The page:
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The situation is something like this. You are doing an onsite interview, consisting of 4 or 5 interviews. Some of these are technical, and some of these are behavioral.

Say you completely bomb a critical interview early in the day - a technical one, and you know with certainty (whether because the recruiter has said this is one you must pass or from what you know of past experience) you won't get the job.

Should you continue with the rest of the interviews? Is it considered rude to let the company know you won't continue the onsite to the end?

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    Just take it as interview practice. Maybe you'll still get lucky, who knows. But for sure you'll have learnt something anyway about how interviews go. – ChatterOne Oct 16 at 6:32
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    You might also want to check this question: Is it rude to leave an interview early if you have already made your decision? Or from the employer's perspective: When is it appropriate to stop an interview early? – Lilienthal Oct 16 at 10:02
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    "Should you continue the onsite interview if you know you won't get the job?" Why would a company continue to interview you if you have no possibility of getting the job? – sf02 Oct 16 at 11:17
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    @sf02 often interviews are scheduled right after each other with only a 5 minute bathroom break between them. Even if you completely fail one interview, HR might only known once the interviewer has written his report – Manziel Oct 16 at 11:51
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    @Lilienthal, such interviews are typical e.g. in tier 1 consulting. I've also experienced them in 1 or 2 tech/digital giants. At least in consulting you normally get to hear the decision after the last interview. But sometimes you know after the first one in the morning that you've failed. I understand OP's dilemma, cause if you have e.g. 5 days full of interviews in 2 weeks it can be tiring and every second you can spend preparing for the next one matters. – BigMadAndy Oct 16 at 19:23
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Should you continue with the rest of the interviews? Is it considered rude to let the company know you won't continue the onsite to the end?

It depends on what you want. Do you really want the job? Then keep going. They might not care much about the bomb, if you performed well in the other areas.

If you just want to give up, then just send them a kind message, informing them that for personal reasons, you no longer pursue the job at the current time.

Brainstorming, regarding the bomb: they might just want to re-test you again somehow, to understand why you did not perform well at the first attempt. So again, not a good reason for you to give up.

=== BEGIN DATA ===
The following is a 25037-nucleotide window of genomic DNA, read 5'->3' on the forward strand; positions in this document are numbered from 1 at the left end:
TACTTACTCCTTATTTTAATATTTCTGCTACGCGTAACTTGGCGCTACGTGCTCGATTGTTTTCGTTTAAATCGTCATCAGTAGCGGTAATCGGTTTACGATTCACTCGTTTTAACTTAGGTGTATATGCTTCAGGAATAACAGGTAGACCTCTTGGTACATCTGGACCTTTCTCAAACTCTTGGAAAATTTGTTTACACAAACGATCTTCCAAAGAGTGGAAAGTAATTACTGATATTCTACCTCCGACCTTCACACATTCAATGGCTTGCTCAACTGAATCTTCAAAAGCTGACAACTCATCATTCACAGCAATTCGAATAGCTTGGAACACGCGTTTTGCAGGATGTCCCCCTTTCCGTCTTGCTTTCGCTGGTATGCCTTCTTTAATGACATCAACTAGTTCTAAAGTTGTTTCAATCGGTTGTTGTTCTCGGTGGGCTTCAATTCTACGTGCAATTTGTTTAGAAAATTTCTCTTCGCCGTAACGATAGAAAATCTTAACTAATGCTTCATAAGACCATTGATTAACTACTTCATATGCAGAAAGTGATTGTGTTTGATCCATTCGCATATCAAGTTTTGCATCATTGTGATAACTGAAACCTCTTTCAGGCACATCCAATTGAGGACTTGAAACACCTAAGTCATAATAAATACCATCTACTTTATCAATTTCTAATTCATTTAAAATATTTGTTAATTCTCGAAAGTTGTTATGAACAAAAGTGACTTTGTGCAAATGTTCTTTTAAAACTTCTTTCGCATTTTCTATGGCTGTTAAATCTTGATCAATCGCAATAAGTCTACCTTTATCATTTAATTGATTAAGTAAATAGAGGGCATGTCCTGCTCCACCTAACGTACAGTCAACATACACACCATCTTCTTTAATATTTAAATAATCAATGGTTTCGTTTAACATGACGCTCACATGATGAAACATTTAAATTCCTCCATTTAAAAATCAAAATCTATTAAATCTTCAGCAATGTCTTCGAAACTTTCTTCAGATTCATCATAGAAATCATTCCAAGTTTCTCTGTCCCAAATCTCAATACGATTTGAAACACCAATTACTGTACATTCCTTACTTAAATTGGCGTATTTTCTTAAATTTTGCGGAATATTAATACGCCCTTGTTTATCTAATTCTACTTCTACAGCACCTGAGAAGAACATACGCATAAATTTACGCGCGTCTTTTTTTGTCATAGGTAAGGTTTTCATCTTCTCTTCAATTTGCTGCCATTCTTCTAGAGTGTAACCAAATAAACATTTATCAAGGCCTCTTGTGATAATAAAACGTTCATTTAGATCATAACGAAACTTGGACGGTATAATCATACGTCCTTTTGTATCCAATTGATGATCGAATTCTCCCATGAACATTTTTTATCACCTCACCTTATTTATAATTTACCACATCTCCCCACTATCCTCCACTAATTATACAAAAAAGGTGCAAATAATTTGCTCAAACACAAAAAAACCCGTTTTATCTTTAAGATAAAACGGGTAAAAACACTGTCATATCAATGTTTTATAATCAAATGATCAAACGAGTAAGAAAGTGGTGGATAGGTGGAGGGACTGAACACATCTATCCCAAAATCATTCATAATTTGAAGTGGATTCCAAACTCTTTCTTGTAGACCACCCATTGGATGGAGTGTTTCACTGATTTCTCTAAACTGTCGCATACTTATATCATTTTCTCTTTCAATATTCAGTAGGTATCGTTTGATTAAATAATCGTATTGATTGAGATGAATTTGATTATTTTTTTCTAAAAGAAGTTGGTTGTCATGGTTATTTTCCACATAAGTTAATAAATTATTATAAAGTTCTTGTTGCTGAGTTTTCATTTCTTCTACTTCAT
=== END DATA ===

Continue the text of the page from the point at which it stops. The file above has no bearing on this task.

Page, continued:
... if you know you won't get the job?

And how can that be, if they did not tell you to go away? As long as they do not thank you for your time, there is still hope.

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  • Love this. Also - it's worth the experience of the other interviews for next time. – bethlakshmi Oct 16 at 21:23
  • Also, people are generally the worst judges of their own performance. I'm sure everyone has a story of an interview we thought went well but didn't, and vice versa. – mcknz Oct 19 at 4:30
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Another reason to continue the interviews, it's good practice. It's not just a one way street where the company are testing you and your skills out, but you can use the time to see how you evaluate the company and what observations you want to take to future interviews.

The only real exception to this, is if you don't have the time, but if you're interviewing and already have them booked in, no harm in going. Think of it as learning the guitar, you can be really good then not have a go for 6 months and it will take time before you get back into the swing of things. Use this time to practice and improve your own interview skills, so when a future opportunity appears, you're ready for it.

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Another good reason to go on : passing interview is a skill. Opportunities to train this skill are scarce. Go on and do your best anyways, and try to guess what works or not.

Even better : if you know you're not gonna get the job, you might try new approaches in the interview, and try to get feedback from those tries. This is not gonna net you the job - but it can be very helpful for the next one, as you'll be better prepared.

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Definitely yes, if you’re on certain government unemployment benefits.

The unemployment benefits offered by certain countries (for instance, the Australian Jobseeker benefit) come with an obligation to look for work, attend all job interviews offered for appropriate work, avoid deliberately sabotaging your performance with those interviews, and accept all job offers given.

If you’re a person who is receiving one of these benefits, you would be obligated to continue with the subsequent interview tasks until the business decides otherwise, even if you’re sure that you’ve failed a previous section of the interview. Failing to do so may result in the revocation of your benefits.

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Is it considered rude to let the company know you won't continue the onsite to the end?

Node exactly rude... But giving up everything and running away after a major failure is hardly a sign of a good employee. If worded like that, it probably won't buy you much respect at that company.

So if you're concerned about burning the bridges, then give them your best in the rest of interviews.

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